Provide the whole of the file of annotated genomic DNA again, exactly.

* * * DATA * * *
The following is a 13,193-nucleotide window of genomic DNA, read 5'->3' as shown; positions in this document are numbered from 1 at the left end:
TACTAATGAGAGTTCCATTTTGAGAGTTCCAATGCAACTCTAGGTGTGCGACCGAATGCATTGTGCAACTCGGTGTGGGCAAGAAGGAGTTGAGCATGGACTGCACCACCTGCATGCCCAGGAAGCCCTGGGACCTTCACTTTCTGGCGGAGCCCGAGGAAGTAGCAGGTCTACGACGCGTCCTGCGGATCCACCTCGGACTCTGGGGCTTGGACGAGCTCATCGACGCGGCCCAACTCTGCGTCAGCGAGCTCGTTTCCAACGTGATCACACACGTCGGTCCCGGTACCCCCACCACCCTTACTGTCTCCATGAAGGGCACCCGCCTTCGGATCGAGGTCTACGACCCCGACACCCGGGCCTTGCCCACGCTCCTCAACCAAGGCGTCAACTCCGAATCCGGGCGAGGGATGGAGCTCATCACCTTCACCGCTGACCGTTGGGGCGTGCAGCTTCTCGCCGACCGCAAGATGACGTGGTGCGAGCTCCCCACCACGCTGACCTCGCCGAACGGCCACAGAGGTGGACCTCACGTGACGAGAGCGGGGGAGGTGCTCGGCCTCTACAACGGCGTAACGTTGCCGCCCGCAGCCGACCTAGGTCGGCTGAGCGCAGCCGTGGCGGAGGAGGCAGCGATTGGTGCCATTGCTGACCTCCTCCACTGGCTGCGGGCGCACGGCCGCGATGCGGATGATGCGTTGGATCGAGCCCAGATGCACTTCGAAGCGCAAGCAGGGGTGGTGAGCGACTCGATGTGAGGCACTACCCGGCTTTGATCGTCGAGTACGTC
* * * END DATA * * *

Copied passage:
The following is a 13,193-nucleotide window of genomic DNA, read 5'->3' as shown; positions in this document are numbered from 1 at the left end:
TACTAATGAGAGTTCCATTTTGAGAGTTCCAATGCAACTCTAGGTGTGCGACCGAATGCATTGTGCAACTCGGTGTGGGCAAGAAGGAGTTGAGCATGGACTGCACCACCTGCATGCCCAGGAAGCCCTGGGACCTTCACTTTCTGGCGGAGCCCGAGGAAGTAGCAGGTCTACGACGCGTCCTGCGGATCCACCTCGGACTCTGGGGCTTGGACGAGCTCATCGACGCGGCCCAACTCTGCGTCAGCGAGCTCGTTTCCAACGTGATCACACACGTCGGTCCCGGTACCCCCACCACCCTTACTGTCTCCATGAAGGGCACCCGCCTTCGGATCGAGGTCTACGACCCCGACACCCGGGCCTTGCCCACGCTCCTCAACCAAGGCGTCAACTCCGAATCCGGGCGAGGGATGGAGCTCATCACCTTCACCGCTGACCGTTGGGGCGTGCAGCTTCTCGCCGACCGCAAGATGACGTGGTGCGAGCTCCCCACCACGCTGACCTCGCCGAACGGCCACAGAGGTGGACCTCACGTGACGAGAGCGGGGGAGGTGCTCGGCCTCTACAACGGCGTAACGTTGCCGCCCGCAGCCGACCTAGGTCGGCTGAGCGCAGCCGTGGCGGAGGAGGCAGCGATTGGTGCCATTGCTGACCTCCTCCACTGGCTGCGGGCGCACGGCCGCGATGCGGATGATGCGTTGGATCGAGCCCAGATGCACTTCGAAGCGCAAGCAGGGGTGGTGAGCGACTCGATGTGAGGCACTACCCGGCTTTGATCGTCGAGTACGTC